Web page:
Authors: McCormick, Donald W.; Spee, James C.
Source: Organization Management Journal
Company Name: IBM
Number of pages: 10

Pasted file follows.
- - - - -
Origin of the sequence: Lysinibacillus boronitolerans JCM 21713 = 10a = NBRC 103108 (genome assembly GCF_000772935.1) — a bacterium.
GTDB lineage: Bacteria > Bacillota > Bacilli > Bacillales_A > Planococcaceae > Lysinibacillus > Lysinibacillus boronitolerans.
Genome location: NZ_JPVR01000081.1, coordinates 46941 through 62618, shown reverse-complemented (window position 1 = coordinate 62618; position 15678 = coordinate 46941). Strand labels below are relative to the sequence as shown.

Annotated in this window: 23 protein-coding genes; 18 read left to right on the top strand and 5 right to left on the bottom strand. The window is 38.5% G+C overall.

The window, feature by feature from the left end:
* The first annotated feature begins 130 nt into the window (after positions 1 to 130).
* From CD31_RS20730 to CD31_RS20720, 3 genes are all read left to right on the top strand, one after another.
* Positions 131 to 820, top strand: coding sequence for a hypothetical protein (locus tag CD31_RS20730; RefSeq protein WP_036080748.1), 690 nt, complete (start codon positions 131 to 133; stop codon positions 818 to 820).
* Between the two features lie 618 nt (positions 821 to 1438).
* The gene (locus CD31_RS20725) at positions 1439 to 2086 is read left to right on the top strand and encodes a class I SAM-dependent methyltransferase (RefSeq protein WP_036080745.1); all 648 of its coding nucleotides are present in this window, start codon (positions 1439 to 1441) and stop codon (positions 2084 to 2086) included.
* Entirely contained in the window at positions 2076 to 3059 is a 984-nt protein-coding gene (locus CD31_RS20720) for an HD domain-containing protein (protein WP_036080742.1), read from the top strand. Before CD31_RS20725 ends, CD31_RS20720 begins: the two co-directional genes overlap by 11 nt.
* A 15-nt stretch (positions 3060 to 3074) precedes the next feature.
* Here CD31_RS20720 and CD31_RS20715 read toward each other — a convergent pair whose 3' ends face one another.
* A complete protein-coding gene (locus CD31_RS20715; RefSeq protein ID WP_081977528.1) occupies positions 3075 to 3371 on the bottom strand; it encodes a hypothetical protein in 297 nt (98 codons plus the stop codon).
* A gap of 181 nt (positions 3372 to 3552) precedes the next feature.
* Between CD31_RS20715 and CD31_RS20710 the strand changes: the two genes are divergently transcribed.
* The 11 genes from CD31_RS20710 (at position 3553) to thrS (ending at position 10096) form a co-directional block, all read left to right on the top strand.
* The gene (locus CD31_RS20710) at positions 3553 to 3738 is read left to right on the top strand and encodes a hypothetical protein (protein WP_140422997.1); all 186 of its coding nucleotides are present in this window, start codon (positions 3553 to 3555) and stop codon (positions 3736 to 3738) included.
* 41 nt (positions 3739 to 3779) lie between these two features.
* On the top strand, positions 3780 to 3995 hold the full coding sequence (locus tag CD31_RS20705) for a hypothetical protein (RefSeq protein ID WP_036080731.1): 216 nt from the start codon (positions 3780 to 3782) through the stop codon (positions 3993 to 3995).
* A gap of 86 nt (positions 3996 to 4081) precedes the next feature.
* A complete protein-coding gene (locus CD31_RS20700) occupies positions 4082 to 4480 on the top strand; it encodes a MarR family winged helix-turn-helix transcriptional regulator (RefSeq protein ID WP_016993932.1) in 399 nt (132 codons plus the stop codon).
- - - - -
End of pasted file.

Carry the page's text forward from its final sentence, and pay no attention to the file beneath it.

In 1933 and 1939, IBM's German affiliate, Deutsche Hollerith Maschinen Gesellschaft or Dehomag, obtained the German census contract, and made millions of dollars for IBM by leasing its punch card tabulation machines, which were ancestors of the computer (Black, 2001). The German government tried to prevent IBM from taking its profits out of Germany, and from IBM's point of view, this was the main problem. Germany had created concentration camps and had severely limited the civil rights of Jews and others. Hitler publicly promised to create a master race and dominate Europe. IBM knew this, and knew that the technology would also be used to keep track of Jews, gypsies, gays, lesbians, "work-shy misfits," Jehovah's Witnesses, and political prisoners who were being placed in concentration camps. IBM also knew that Germany was using its punch card machines to coordinate its war effort. At the time of the end of this case, IBM's activities were still legal under US law, and Germany had not yet started the mass executions that were to be known as the Holocaust. Some US corporations stopped doing business in Germany, but not IBM; it was overwhelmingly concerned with profit and market share. The president of IBM, Thomas Watson, received a medal from Hitler in 1937. In 1940, US public opinion turned against Germany, and Watson returned the medal. Outraged by Watson's insult to Hitler, German IBM executives and high-ranking Nazis threatened Watson's control, but they needed punch card technology and had already invested a great deal of money in IBM's technology. Watson was concerned about maintaining control of IBM's German division, shielding IBM from criticism in the US, and keeping it eligible for more German government contracts. At the end of the case, Watson has to decide whether to end IBM's relationship with the Nazis (which means losing all that it had invested and cutting off any possible future contracts), try to continue to make Dehomag work, or come up with some creative third option. (Black, 1984; Heidings, 1934; Heidinger, 1943; IBM Highlights, 1885–1969; New York Times, 1933; New York Times, 1973a,b; 1940a,b,c; Rogers, 1969; USHMM (United States Holocaust Memorial Museum), 2004; Wiesenthal Center, 2004; IBM Highlights 1885–1969, no date; The History Place-Holocaust Timeline, 1997).
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